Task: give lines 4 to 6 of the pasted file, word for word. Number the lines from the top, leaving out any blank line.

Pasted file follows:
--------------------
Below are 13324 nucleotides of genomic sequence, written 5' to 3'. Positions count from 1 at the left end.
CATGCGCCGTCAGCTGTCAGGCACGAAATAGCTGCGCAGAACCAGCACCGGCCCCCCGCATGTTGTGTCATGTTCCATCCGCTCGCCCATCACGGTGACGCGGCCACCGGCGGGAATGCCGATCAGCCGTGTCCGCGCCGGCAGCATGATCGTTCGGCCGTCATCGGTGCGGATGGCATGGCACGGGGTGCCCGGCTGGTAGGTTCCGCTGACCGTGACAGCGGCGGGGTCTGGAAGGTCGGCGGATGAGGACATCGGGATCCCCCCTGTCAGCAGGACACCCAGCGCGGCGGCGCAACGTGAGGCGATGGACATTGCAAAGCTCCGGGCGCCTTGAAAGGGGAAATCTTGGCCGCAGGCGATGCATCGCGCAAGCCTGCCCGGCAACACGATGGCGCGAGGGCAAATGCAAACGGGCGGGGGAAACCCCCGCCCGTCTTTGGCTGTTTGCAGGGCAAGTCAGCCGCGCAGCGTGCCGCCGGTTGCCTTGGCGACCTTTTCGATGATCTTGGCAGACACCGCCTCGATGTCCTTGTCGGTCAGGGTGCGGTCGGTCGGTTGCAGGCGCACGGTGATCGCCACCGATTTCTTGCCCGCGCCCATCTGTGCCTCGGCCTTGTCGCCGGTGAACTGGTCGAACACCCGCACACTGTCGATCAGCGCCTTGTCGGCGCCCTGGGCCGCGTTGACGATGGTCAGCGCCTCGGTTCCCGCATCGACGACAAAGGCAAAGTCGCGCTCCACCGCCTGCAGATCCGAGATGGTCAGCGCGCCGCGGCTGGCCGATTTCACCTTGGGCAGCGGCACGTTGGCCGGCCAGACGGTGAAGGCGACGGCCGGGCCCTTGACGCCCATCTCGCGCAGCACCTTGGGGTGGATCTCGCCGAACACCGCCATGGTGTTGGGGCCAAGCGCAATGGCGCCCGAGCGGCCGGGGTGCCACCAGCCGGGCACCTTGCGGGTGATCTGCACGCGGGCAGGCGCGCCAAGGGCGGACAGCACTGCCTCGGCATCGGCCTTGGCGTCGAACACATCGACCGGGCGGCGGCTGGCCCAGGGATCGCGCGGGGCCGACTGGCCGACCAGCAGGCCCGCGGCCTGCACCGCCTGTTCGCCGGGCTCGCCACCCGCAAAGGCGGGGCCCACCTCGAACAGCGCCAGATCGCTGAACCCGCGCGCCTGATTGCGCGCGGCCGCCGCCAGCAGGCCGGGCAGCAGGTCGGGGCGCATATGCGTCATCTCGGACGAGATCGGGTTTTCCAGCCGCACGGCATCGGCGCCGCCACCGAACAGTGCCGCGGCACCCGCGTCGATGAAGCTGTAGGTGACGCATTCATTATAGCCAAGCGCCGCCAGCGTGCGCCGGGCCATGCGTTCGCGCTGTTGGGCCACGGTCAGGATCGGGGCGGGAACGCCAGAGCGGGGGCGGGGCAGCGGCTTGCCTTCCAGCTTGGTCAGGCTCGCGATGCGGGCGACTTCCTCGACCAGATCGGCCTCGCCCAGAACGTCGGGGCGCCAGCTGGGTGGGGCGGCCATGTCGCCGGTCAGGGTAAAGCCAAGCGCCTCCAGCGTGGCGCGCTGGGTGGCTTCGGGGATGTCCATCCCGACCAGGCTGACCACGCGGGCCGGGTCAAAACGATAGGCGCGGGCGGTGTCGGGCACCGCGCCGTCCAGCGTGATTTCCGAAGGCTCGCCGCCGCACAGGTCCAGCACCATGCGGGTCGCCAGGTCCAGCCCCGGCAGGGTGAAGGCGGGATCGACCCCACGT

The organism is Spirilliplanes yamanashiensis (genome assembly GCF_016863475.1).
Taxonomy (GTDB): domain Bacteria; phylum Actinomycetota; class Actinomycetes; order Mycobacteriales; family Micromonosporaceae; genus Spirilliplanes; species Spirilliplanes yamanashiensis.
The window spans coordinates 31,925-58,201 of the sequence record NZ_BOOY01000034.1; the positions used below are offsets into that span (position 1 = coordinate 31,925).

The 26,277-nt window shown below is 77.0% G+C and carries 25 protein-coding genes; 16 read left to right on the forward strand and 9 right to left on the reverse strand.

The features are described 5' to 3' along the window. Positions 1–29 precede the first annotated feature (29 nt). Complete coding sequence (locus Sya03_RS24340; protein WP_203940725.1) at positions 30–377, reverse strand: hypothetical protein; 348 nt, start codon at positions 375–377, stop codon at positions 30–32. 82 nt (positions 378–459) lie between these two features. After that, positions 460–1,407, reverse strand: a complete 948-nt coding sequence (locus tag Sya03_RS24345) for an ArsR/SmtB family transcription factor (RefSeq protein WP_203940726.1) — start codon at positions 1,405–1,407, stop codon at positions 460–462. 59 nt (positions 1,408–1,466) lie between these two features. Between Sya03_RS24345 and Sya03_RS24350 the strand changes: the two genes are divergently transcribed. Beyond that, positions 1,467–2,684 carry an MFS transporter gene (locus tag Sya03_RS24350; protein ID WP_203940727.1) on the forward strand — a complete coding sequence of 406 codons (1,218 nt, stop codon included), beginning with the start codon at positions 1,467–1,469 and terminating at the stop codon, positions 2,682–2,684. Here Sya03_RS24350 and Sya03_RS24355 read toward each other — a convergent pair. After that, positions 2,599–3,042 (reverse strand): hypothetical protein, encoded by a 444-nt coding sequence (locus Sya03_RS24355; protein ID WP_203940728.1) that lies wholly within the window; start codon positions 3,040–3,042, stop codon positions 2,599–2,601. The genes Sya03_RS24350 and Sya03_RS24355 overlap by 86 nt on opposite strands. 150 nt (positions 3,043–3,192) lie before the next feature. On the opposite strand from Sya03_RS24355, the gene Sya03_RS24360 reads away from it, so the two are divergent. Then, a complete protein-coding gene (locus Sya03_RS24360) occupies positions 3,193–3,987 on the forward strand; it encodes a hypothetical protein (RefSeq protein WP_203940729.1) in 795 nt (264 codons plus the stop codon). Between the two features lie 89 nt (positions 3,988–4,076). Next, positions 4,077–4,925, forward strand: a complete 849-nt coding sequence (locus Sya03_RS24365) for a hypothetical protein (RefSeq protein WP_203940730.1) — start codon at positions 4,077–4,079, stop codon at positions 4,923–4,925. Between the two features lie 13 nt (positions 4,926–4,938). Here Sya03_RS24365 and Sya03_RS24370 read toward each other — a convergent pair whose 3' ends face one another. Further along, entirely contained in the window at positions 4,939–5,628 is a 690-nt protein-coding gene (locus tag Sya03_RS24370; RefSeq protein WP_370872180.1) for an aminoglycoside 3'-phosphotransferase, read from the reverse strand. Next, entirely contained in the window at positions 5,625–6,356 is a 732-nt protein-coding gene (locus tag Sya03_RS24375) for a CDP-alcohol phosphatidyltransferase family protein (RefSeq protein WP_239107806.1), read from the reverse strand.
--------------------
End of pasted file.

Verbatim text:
Taxonomy (GTDB): domain Bacteria; phylum Actinomycetota; class Actinomycetes; order Mycobacteriales; family Micromonosporaceae; genus Spirilliplanes; species Spirilliplanes yamanashiensis.
The window spans coordinates 31,925-58,201 of the sequence record NZ_BOOY01000034.1; the positions used below are offsets into that span (position 1 = coordinate 31,925).

The 26,277-nt window shown below is 77.0% G+C and carries 25 protein-coding genes; 16 read left to right on the forward strand and 9 right to left on the reverse strand.